Leagues new leader plans her strategy
Don't mess with Vanessa Gaston, the new president of the Urban League of Portland.
Gaston Ñ an imposing 6-footer Ñ has a past that includes time in the military. For more than eight years she managed a legal defense department and a military intelligence brigade, and prepared curriculum and trained staff on legal and standard military regulations, both in Germany and at Washington's Fort Lewis. She was also saddled with the job of presenting complex legal information to military and civilian personnel.
But Gaston does not exude the no-nonsense desperation of a general under fire, nor does she present herself with the bulldog tenacity of a drill sergeant. In carriage and personality, Gaston talks and walks with the fineness and savvy of a Fortune 500 company president.
Gaston was, until recently, the associate superintendent at the Washington Soldiers Home in Orting, Wash.
After a careful selection process that took months, the league's board of directors, headed by Baruti Artharee, chose Gaston, whose training also includes a master's degree in education and social policy administration from the University of Washington.
'We needed someone with a solid background in organizational development and an acute sense of business management,' Artharee said. 'And she fulfilled those requirements.'
Gaston takes over from Democratic state Sen. Margaret Carter. To her credit, Carter sparked the often beleaguered league with sheer grit and exceptional fund-raising ingenuity. She was an ideal choice after the organization nearly suffocated three years ago in the wake of gross mismanagement of league funds.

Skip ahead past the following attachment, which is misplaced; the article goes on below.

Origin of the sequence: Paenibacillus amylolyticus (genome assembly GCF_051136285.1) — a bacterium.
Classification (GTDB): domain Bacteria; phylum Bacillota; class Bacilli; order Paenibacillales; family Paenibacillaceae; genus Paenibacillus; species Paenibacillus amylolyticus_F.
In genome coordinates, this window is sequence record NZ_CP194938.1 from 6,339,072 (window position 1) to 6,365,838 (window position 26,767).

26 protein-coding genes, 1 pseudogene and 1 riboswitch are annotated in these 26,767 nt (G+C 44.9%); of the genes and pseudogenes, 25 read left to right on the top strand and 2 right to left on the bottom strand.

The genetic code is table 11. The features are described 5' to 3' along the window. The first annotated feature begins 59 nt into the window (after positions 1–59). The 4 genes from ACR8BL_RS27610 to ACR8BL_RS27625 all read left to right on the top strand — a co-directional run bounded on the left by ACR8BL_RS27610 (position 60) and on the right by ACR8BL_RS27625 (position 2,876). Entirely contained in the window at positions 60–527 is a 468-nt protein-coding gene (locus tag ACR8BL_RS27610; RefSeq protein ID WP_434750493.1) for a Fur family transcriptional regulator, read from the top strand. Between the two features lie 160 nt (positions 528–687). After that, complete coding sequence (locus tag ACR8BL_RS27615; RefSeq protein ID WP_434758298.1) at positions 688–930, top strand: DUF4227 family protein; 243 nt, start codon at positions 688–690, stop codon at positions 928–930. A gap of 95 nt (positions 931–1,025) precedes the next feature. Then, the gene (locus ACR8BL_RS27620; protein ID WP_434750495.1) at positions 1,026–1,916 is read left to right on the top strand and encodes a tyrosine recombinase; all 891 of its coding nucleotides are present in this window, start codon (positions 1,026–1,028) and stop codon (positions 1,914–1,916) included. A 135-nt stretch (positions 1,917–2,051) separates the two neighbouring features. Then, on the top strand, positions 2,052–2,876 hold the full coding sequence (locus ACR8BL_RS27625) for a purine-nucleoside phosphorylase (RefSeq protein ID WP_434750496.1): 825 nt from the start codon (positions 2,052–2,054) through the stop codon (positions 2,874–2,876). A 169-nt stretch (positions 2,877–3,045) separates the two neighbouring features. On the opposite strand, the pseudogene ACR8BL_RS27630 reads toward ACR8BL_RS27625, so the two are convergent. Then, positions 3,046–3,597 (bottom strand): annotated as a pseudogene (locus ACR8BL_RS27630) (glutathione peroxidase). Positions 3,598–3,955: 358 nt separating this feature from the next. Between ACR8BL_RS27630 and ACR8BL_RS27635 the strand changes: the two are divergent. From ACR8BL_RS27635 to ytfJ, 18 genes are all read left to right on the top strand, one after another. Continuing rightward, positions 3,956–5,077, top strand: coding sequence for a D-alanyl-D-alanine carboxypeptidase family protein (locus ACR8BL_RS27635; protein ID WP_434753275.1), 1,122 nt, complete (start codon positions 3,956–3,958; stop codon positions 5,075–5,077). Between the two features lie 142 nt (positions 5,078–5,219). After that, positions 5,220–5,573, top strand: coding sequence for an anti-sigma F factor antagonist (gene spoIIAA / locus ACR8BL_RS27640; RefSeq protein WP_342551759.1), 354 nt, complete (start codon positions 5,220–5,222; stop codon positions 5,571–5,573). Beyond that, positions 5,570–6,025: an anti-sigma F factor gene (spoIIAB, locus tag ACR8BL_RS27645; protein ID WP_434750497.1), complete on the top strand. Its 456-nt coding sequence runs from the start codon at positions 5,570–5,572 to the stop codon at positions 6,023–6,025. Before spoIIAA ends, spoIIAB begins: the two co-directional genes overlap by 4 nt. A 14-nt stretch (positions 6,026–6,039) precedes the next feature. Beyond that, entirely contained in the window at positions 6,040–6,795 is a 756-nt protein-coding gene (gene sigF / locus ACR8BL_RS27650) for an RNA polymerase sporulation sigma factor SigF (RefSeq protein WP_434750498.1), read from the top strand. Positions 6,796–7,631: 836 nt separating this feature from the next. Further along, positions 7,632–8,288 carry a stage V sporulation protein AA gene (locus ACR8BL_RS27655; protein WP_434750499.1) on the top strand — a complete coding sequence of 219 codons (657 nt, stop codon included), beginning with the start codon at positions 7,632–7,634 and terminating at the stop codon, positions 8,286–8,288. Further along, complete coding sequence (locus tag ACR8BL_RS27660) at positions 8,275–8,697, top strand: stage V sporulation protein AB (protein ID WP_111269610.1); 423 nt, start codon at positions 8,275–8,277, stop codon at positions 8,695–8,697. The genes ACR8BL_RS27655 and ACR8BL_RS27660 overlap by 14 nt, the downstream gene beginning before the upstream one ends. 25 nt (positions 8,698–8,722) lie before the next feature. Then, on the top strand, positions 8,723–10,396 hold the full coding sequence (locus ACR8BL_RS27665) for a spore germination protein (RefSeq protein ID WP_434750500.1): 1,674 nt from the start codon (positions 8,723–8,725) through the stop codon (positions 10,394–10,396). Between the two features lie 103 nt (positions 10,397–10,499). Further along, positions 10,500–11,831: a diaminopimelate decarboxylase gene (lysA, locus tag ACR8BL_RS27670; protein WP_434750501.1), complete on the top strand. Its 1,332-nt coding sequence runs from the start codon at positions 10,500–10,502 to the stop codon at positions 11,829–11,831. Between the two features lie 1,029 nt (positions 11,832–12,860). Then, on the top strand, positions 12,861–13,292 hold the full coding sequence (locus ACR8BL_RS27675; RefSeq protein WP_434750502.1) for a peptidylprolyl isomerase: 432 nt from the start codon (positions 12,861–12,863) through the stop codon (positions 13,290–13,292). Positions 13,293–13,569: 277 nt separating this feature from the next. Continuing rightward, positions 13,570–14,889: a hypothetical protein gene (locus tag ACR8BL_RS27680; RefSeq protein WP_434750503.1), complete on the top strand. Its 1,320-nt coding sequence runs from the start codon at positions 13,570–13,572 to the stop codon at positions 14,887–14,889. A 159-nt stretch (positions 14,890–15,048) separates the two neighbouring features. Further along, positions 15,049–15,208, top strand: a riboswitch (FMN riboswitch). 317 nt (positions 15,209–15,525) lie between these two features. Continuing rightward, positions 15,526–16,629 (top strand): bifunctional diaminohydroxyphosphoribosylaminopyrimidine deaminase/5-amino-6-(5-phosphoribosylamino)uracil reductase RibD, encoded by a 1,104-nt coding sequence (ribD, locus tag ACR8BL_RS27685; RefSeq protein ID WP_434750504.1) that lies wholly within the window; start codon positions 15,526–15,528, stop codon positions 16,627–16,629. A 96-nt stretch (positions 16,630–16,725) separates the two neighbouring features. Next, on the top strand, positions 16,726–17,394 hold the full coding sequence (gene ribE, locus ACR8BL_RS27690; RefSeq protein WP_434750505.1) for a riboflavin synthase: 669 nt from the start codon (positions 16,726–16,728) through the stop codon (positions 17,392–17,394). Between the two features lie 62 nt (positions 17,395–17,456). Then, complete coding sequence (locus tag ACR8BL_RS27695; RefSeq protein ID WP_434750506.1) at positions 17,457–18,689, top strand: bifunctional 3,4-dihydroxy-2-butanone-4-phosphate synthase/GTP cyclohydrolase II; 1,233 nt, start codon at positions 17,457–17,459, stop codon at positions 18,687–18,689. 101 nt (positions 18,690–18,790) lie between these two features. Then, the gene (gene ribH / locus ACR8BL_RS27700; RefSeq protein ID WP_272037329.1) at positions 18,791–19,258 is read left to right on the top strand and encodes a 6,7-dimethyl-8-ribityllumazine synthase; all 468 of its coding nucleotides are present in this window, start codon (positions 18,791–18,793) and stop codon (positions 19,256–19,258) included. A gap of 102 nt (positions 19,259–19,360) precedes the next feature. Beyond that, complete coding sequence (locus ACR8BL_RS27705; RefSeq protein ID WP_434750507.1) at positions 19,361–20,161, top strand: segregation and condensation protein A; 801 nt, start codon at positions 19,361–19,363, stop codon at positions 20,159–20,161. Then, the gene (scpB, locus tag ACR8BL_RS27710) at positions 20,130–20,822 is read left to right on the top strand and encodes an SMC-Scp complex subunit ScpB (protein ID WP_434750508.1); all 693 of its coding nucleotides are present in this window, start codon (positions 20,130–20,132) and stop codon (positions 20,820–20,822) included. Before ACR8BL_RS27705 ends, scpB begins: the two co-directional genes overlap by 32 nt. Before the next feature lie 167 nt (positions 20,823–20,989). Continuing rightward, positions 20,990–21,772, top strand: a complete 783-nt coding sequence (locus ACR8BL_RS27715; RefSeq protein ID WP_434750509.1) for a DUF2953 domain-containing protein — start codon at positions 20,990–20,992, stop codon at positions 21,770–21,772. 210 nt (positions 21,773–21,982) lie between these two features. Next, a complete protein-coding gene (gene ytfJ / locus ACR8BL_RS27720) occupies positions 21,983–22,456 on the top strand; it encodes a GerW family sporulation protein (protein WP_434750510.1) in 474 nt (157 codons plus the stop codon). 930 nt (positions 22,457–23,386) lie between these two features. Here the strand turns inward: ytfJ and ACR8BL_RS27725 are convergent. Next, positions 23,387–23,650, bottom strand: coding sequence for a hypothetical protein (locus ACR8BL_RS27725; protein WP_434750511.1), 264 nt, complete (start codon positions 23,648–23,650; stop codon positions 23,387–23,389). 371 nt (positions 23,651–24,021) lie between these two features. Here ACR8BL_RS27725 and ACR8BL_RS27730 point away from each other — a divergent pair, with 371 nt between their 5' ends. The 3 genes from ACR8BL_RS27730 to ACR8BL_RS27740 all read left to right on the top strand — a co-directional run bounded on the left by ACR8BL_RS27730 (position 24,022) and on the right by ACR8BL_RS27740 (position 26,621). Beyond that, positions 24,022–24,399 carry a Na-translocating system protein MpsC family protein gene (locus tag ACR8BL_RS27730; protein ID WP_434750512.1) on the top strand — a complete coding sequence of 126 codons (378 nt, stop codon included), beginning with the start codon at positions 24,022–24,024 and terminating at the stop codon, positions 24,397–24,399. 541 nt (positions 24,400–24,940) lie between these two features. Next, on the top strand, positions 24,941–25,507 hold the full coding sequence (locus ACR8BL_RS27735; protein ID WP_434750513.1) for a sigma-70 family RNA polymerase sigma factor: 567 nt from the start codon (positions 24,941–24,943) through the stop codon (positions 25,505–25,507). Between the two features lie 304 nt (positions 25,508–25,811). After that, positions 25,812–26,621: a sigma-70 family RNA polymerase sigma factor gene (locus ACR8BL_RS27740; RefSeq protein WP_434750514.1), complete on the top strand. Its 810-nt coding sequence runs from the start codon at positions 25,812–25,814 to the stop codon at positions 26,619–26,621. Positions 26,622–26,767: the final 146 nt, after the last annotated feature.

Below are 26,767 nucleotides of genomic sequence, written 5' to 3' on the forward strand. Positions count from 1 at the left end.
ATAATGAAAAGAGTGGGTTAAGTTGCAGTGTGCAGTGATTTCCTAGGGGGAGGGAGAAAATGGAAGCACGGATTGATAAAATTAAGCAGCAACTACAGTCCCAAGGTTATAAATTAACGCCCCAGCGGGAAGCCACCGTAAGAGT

Even with Carter's efficient legacy and a tireless board of directors, the league has not fully recovered from its financial 'quake.' Some of the advocacy programs that positioned the league to have a say in public policies and issues are still curiously absent.
'My intention is to start over again,' Gaston says. 'And to develop a strategic plan in collaboration with the community and the board, so we can continue to meet the critical needs of the people we serve.' Undeniably, the league needs a new road map.
That strategic plan should include a comprehensive set of steps to wean the agency from the financial whims of others, especially from government. Uncertain budget and political climates make this imperative. It should also contain mechanisms for building partnerships with community organizations and for public policy advocacy on issues that impact the league's vision of equal rights.
In addition to those challenges, the new CEO will need all of her training and military discipline to enhance the league's image among skeptics in the black community who think there have been too many jamborees and not enough achievement, too many speeches about league potential and too little evidence of its involvement in the community.
Absent any other effective civil rights organization, the Urban League of Portland remains the only credible and logical channel to ensure that poor blacks are prepared to meet the requirements for employment, housing and other opportunities. This is a great burden for an agency still reeling from the pillaging of its books.